Steve McCurry's Kodachrome career, and legacy

You may not recognize the name Steve McCurry, but I bet you have a vivid memory of this photo, and maybe a vague notion of the story behind it. McCurry has made a career out of photographing the world's faces, many of which have appeared on the pages of National Geographic over the years. The Afghan girl's eyes are what struck McCurry, and subsequently, the people who picked up the June 1985 issue.

In 2002, the saga of this young woman and the mystery and enchantment she beset upon McCurry continued, when he finally found her again--seventeen difficult years later. I remember reading that story, and the fact that the first picture he took of her was the first time she'd ever seen a camera; when he found her again, it was the second time her photo had been taken. In rural Afghanistan, traditional customs still rule, and McCurry was allowed unusual access to this woman--now married with several children.

What I didn't realize until now is that McCurry's photographs are known for their very saturated color, an effect which he gets by using Kodachrome. I have sen hundreds of his portraits, of people across cultures, and never knew what was behind this rich and fascinating quality.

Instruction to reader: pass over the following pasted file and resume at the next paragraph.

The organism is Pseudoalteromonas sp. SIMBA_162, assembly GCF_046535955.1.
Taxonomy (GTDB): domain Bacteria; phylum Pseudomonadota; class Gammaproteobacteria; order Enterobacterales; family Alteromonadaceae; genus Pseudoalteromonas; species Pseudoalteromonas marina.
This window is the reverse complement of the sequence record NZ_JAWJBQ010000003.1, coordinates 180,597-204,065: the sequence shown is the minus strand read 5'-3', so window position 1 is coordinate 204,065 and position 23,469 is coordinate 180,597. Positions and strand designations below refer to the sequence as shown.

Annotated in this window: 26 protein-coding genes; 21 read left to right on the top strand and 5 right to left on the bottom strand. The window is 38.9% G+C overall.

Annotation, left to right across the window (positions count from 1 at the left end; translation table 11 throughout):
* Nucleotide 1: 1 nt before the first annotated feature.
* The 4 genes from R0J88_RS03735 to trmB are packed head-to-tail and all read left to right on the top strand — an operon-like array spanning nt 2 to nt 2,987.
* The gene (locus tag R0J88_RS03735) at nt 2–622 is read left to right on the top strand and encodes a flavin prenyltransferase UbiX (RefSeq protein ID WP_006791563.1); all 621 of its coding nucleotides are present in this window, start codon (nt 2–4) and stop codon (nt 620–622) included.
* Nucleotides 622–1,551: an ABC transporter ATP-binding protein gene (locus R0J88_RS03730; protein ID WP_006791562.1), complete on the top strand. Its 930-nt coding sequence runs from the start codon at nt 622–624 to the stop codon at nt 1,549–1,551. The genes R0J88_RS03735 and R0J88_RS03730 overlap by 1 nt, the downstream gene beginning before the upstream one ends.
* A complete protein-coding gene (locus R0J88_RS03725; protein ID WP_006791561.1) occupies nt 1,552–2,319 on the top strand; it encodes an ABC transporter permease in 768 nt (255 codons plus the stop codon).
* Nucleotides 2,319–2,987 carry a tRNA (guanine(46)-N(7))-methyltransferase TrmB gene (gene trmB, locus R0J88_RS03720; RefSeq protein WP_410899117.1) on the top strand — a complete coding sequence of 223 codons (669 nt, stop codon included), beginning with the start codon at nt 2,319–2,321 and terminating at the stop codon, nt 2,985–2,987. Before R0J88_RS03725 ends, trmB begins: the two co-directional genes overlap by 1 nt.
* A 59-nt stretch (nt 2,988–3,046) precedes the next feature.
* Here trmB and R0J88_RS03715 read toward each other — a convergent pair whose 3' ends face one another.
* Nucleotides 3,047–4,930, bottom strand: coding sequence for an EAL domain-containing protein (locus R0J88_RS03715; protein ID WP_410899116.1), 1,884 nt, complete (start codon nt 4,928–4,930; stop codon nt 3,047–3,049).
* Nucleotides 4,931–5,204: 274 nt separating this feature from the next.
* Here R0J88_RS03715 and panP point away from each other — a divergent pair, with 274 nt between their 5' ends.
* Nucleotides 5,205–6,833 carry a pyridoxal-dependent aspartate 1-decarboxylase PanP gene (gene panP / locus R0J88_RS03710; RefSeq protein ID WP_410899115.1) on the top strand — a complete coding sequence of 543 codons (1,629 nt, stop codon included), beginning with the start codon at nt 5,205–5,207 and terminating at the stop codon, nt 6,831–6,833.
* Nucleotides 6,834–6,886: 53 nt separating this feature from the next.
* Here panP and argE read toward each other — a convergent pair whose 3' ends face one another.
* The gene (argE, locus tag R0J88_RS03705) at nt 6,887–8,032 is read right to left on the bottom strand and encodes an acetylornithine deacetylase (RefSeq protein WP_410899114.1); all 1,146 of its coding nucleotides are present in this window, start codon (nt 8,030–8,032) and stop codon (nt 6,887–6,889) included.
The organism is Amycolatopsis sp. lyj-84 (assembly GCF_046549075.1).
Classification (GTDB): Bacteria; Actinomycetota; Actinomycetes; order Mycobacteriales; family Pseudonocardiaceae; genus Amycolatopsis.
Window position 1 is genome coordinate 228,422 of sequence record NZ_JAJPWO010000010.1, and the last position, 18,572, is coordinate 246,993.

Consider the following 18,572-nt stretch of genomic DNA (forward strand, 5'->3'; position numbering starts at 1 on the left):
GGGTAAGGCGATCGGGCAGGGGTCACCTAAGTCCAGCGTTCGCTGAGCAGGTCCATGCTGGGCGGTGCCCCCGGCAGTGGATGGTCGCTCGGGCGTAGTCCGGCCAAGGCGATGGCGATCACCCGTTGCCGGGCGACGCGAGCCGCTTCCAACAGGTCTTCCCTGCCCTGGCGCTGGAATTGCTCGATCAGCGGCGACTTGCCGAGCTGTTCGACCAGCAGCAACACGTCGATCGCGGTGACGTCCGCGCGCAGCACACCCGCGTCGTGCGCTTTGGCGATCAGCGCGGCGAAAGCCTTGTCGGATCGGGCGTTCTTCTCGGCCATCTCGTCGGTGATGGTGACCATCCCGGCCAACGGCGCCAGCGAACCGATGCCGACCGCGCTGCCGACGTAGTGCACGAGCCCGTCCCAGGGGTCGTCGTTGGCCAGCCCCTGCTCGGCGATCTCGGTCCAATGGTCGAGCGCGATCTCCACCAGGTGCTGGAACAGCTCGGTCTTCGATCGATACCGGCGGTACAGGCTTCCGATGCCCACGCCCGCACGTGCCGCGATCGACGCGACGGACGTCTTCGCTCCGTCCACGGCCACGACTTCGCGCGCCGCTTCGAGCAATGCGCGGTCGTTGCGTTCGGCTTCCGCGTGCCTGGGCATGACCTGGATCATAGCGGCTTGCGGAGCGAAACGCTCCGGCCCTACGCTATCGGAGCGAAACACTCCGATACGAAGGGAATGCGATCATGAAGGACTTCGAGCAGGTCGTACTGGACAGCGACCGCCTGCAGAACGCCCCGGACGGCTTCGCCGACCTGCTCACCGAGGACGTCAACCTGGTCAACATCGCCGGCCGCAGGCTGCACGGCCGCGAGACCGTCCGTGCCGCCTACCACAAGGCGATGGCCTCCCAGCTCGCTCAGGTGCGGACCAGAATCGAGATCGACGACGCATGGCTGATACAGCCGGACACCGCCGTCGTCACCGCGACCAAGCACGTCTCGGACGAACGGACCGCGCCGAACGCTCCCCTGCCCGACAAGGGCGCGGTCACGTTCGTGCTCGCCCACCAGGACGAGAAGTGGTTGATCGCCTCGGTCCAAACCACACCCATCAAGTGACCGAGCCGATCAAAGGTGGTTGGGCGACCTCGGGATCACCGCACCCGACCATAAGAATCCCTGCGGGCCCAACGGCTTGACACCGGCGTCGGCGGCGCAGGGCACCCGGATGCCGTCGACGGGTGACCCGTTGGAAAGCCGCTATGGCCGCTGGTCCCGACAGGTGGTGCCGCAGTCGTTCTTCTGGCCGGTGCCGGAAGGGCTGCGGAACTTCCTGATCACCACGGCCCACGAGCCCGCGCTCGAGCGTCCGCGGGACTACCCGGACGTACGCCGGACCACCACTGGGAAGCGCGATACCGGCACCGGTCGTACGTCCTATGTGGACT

Kodachrome was discontinued last year, and the company gave the very last roll to McCurry. He's currently working on taking the last 36 shots with this film, and taking his time to ensure each one will live up to the responsibility he has been given. (There's only one place in the country that even develops them, in Parsons, Kansas.) Based on the book of his portraits, and his lifetime of vision, creativity, and global exposure, he's got a proven set of eyes.